On May 23, SpaceX launched 60 satellites into space. A part of the Starlink project, these are the first batch of a proposed 12,000 satellites that the company plans on deploying in Earth’s orbit so as to give wireless broadband Internet access to the entire world. However, astronomers are not happy about the project and are accusing Musk’s company of ruining the view of the night sky.
Bad for astronomy?
“[An uncrowded night sky is] not only essential to advancing our understanding of the Universe of which we are a part, but also as a resource for all humanity and for the protection of nocturnal wildlife… We do not yet understand the impact of thousands of these visible satellites scattered across the night sky and despite their good intentions, these satellite constellations may threaten both,” the International Astronomical Union (IAU) said in a statement (CNBC).
The IAU is an association of 13,000 global astronomers, which gives legitimacy to their concerns. Alex Parker, an astronomer from the Southwest Research Institute, noted that the brightness of the recently launched 60 satellites could prove to be a hindrance for tracking stars and other heavenly bodies in space. Since highly sensitive telescopes are used to detect stars in the sky, the brightness from the satellites will prevent telescopes from properly imaging the universe. Plus, since the satellites will communicate back to Earth through radio signals, it could affect radio telescopes as well. Parker believes that if SpaceX launches all 12,000 satellites as planned, they will end up outnumbering the stars visible to our naked eye.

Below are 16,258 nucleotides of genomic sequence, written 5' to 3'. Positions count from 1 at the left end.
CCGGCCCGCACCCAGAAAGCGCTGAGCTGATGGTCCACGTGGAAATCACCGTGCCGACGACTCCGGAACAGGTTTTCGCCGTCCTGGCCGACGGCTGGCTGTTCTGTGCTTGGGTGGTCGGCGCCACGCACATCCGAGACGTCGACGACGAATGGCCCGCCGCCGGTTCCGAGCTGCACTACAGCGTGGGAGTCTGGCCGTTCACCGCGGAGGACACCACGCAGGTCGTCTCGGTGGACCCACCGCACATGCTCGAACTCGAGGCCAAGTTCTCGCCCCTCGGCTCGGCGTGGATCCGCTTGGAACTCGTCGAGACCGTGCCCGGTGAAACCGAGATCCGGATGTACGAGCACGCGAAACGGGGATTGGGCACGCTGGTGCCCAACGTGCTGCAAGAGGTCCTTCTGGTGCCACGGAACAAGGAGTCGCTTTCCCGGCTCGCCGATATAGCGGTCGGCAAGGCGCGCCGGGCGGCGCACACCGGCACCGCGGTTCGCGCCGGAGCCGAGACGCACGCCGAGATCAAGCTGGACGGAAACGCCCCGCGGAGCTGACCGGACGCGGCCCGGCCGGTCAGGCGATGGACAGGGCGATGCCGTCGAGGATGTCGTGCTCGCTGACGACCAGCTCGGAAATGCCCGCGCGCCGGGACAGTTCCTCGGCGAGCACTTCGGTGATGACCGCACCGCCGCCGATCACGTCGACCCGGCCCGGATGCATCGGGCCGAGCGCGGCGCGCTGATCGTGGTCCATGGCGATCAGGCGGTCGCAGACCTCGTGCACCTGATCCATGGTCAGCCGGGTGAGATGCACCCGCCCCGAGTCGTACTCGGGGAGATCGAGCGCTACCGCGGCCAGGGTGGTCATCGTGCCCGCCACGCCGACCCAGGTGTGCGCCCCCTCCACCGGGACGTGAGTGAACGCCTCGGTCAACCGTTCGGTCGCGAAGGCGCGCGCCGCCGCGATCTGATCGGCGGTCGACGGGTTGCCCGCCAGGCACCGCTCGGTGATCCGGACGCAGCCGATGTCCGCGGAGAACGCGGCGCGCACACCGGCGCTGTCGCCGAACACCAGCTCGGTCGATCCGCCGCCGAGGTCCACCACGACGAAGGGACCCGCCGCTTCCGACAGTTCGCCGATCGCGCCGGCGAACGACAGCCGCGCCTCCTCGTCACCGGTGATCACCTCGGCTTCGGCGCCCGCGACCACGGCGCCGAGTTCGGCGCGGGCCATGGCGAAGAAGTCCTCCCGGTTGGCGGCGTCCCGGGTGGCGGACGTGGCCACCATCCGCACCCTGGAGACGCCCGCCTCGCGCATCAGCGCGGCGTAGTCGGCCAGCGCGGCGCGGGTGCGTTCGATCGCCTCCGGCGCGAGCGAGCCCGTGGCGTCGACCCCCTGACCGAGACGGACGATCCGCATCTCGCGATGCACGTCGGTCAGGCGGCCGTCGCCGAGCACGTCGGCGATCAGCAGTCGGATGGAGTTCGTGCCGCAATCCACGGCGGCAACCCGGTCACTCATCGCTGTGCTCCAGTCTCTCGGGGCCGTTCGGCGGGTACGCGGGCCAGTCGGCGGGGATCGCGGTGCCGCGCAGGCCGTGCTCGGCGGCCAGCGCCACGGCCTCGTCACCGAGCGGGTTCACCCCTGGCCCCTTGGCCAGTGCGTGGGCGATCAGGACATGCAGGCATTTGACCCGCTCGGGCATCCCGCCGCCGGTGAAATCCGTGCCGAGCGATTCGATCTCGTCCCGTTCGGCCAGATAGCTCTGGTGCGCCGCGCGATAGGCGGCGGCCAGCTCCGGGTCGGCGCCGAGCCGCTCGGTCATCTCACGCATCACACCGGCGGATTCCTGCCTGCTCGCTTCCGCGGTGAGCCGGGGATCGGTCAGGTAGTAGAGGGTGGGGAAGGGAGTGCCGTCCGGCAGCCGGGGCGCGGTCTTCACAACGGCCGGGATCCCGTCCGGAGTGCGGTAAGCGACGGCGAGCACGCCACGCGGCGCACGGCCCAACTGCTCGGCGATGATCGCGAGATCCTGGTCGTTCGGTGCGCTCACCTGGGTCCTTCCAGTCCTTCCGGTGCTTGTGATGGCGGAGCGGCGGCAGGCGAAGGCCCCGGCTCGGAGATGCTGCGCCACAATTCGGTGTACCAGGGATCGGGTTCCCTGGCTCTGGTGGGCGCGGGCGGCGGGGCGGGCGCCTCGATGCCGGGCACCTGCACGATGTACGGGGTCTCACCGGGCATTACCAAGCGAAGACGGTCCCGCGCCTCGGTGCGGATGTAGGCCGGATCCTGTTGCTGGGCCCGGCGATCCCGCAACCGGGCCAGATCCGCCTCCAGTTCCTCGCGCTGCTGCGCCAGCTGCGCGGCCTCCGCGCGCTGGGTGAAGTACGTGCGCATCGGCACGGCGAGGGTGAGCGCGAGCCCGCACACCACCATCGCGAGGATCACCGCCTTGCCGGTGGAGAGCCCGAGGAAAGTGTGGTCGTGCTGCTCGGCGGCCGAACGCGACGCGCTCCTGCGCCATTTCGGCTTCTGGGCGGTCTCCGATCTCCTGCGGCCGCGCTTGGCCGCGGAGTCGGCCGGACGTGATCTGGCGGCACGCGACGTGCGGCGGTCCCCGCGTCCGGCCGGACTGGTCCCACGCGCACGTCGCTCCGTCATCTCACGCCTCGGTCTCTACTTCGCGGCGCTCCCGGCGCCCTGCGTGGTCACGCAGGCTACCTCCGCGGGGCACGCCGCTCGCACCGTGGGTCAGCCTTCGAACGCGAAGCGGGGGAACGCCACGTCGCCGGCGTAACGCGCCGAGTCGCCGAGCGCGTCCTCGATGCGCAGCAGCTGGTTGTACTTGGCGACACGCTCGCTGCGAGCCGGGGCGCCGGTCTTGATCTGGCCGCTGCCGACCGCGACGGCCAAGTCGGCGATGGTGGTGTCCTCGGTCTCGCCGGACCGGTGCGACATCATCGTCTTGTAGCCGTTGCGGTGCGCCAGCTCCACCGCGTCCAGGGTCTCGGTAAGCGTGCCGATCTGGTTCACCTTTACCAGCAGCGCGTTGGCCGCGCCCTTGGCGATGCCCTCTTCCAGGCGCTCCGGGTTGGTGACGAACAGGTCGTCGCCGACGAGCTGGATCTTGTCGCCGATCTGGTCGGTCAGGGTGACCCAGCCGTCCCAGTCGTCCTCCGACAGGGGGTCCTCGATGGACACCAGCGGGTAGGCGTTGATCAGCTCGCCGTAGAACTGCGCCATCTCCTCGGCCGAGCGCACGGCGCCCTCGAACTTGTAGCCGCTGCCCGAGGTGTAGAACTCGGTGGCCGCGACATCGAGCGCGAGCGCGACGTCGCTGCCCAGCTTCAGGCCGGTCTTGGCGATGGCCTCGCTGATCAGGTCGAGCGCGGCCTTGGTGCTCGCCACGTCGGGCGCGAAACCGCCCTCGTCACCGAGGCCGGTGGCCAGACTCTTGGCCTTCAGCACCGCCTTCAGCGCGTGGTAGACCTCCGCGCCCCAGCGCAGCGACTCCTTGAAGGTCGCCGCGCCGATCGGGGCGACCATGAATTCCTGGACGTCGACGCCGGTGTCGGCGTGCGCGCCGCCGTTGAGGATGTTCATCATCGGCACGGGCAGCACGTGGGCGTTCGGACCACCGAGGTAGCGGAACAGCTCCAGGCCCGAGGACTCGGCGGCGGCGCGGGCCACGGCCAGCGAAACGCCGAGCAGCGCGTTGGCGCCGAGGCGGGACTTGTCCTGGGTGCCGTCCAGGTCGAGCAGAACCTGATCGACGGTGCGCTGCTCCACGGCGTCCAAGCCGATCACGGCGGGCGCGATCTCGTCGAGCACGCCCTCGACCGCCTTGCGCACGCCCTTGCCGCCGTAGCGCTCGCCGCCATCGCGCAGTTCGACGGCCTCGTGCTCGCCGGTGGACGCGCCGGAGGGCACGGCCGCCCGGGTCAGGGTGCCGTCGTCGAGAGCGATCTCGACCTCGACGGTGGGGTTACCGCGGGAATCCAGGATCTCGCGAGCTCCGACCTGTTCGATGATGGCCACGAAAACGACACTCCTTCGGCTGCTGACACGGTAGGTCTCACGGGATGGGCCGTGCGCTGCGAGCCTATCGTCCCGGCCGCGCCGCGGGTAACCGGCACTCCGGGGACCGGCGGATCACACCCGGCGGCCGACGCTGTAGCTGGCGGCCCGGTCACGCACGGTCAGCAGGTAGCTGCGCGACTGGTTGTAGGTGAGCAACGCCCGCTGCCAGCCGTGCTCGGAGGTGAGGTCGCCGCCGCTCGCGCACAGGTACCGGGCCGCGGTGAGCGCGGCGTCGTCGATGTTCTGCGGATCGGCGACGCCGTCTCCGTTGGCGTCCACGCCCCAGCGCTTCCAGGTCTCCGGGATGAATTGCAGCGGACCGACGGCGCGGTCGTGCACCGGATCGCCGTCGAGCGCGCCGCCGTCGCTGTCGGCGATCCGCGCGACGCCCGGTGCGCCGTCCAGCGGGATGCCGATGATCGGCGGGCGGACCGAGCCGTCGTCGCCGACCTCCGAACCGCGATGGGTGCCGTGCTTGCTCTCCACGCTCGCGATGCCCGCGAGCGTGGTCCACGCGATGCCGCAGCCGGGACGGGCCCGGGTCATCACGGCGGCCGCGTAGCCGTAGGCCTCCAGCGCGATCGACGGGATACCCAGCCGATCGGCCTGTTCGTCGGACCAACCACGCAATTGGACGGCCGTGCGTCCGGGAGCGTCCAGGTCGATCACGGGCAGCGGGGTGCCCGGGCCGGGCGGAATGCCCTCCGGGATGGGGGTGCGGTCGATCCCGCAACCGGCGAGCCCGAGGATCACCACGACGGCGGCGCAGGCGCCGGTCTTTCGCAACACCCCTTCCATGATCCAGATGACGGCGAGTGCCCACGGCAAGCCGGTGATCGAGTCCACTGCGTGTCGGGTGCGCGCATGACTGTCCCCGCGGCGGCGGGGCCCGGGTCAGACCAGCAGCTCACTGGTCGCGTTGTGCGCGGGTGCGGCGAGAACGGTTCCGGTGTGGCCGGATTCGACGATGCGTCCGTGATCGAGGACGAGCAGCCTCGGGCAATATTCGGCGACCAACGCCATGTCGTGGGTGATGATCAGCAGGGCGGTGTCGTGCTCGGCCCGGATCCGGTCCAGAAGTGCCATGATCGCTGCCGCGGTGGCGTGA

Musk has brushed off such concerns, stating that the Starlink project will not negatively affect astronomical study in any manner. “There are already 4,900 satellites in orbit, which people notice ~0% of the time. Starlink won’t be seen by anyone unless looking very carefully & will have ~0% impact on advancements in astronomy. We need to move telescopes to orbit anyway. Atmospheric attenuation is terrible,” he said in a tweet.
In addition to SpaceX, there are other private companies that are seeking to deploy such large-scale satellite networks in orbit. Amazon’s Project Kupier aims to have about 3,000 satellites in space. Telesat is said to be working on a 292 satellite network. OneWeb’s planned 648 satellite constellation saw the first batch of six satellites deployed earlier this year.
A new revenue source
The Starlink project could give SpaceX a huge source of revenue that could be used to fund its space exploration plans. Not only could the satellites be used to provide high-speed Internet across the globe, but they could also power future technologies like driverless cars even in regions that do not have a high-speed broadband infrastructure. If such opportunities are exploited well, SpaceX stands to make billions of dollars.
“To build the Starship and Mars Colonial Transporter they need a big revenue channel coming in. At the moment SpaceX has £3billion [US$3.76 billion] coming in annually from launches, but they need more than that to get to Mars,” Manny Shar, head of analytics at Bryce Space and Technology, said to Express.
The Starlink satellites fly in a low Earth orbit within 1,200 miles of the Earth’s surface. SpaceX plans on launching at least 6,000 of these satellites within the next 6 years. At present, there are about 2,000 satellites in orbit around the Earth in total, with nearly 1,300 of them in a low Earth orbit.